36 weeks and 3 days pregnant
A short portion of the umbilical cord is lying close to the mouth, which makes this baby appear to have a rather grumpy looking expression. The placenta is seen to the right of the image partially obscuring the view of the face.
You’ll find that your beautiful bump is intruding on your life more and more, affecting your movements and eating patterns.
You might be getting a little frustrated by your size around now, which can make everyday activities more difficult. Simple manoeuvres, such as fitting through doors or getting off the sofa, can be more difficult and you may find that everything takes that bit longer to achieve. All you can do is be patient and focus on getting through the next few weeks. You’ll soon have your body back to normal.
During pregnancy, it’s common to eat more often than previously but to eat less at each meal. This is because your uterus has grown so much that all your other organs have moved about and are squashed into much less space. Your stomach simply has less room in it to fit the food so you can’t eat as much before feeling full. When your stomach empties you may find yourself hungry again. It’s fine to snack, but make sure you’re reaching for healthy foods and not the biscuit tin!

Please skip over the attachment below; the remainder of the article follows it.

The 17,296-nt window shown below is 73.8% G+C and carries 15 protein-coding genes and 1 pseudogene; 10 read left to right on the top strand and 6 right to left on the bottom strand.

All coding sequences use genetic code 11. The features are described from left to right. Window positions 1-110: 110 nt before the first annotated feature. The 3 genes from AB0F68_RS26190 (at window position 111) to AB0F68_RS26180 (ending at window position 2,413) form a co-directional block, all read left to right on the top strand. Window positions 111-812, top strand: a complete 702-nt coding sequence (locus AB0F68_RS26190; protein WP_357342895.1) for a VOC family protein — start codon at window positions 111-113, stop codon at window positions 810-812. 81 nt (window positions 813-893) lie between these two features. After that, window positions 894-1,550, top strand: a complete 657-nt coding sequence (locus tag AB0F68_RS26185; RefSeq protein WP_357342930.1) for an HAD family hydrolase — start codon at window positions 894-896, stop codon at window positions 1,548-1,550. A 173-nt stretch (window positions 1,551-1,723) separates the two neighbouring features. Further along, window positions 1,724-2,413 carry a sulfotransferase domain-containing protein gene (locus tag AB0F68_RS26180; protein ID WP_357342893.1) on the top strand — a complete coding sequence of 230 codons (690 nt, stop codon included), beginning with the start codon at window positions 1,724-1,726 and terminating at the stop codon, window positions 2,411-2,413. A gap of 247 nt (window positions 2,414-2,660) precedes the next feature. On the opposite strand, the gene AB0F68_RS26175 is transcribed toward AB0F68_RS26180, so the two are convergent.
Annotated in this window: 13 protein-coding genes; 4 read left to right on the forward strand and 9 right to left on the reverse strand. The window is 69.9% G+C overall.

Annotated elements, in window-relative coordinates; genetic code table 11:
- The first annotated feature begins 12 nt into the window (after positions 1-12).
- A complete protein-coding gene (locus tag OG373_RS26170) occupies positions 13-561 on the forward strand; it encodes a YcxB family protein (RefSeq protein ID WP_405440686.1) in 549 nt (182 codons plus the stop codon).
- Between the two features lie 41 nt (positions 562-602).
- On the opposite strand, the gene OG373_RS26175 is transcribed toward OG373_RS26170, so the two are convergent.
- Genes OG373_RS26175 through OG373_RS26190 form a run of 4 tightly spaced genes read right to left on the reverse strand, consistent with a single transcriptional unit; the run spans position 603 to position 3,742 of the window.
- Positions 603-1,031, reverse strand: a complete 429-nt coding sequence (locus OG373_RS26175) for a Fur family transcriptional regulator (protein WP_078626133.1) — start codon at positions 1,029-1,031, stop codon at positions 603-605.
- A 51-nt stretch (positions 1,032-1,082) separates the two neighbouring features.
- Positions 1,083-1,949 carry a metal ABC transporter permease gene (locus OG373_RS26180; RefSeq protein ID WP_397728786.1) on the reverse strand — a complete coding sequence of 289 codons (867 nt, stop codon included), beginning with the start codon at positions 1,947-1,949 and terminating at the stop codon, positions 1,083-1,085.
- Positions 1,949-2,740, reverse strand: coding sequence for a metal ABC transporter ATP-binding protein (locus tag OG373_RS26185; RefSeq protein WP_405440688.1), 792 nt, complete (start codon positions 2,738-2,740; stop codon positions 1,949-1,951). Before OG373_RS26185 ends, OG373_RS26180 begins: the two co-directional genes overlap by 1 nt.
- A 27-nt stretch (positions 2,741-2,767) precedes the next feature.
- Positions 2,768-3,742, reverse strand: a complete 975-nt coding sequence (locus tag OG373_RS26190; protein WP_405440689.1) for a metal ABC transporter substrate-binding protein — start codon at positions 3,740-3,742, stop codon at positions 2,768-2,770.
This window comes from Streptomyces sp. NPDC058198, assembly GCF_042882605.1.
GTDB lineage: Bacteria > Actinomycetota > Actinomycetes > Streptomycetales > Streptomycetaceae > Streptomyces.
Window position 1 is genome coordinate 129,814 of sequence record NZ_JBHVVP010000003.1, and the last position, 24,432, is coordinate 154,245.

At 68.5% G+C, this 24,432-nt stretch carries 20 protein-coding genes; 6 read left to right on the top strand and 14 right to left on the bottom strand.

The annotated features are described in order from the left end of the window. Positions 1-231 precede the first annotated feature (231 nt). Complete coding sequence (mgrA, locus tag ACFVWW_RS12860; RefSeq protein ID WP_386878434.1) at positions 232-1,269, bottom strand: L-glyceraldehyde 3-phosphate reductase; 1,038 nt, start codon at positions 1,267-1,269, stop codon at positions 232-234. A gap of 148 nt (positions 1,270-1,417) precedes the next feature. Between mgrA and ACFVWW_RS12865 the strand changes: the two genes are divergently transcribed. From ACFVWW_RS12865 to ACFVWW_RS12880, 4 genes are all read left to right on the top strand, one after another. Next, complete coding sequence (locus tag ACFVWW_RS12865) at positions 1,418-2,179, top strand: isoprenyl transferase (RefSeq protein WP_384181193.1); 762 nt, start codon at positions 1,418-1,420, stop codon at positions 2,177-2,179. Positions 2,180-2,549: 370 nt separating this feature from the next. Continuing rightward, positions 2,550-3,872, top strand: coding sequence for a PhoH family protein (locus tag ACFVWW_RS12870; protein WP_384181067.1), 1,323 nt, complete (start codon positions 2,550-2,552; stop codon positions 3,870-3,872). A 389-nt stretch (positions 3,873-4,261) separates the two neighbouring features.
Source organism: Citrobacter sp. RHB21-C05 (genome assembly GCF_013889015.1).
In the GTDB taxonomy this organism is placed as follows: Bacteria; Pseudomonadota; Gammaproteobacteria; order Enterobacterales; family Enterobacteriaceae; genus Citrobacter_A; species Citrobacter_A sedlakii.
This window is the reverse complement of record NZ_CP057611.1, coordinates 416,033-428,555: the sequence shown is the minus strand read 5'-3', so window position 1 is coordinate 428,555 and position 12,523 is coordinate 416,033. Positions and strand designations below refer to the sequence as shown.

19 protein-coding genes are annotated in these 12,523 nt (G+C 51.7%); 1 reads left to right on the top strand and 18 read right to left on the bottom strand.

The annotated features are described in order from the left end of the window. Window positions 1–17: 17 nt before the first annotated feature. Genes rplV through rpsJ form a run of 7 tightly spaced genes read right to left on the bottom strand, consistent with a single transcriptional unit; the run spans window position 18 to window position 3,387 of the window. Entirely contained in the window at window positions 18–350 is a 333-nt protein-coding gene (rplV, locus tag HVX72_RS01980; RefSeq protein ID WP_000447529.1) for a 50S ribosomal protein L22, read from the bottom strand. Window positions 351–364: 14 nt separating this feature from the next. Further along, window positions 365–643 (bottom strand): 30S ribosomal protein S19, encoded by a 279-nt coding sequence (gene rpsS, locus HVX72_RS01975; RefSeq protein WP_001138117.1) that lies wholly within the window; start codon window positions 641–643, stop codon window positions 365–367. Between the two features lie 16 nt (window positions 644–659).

Getting comfortable behind the steering wheel will become increasingly challenging in the late stages of pregnancy. Keep journeys as short as possible or take regular breaks if you need to travel for any length of time. Always wear your seat belt.
Instead of cutting the cord within minutes of their baby’s birth, some parents choose to leave it attached to the newborn and the placenta, until the cord withers and drops off naturally (usually within a few days). It’s highly unlikely to be permitted at a hospital birth.
Proponents of “umbilical non-severance” – also known as lotus birth – claim that the baby continues to receive sustenance from the placenta via the cord until it naturally detaches. They also believe the babies experience a gentler birth as they are spared the stress of being suddenly separated from the placenta.
Your baby will usually move several times in the 20 to 30 minutes after you exercise. By keeping the intensity of your exercise at a moderate level you will not affect the oxygen supply to your baby. When you exercise too hard and for too long, you may compromise the oxygen supply and the result is the baby’s movements will fall below their usual levels.
If you’re concerned and unsure, keep a log of how much your baby is moving and compare this to the activity levels after exercise. If the level falls below what you consider to be “normal”, speak to your midwife.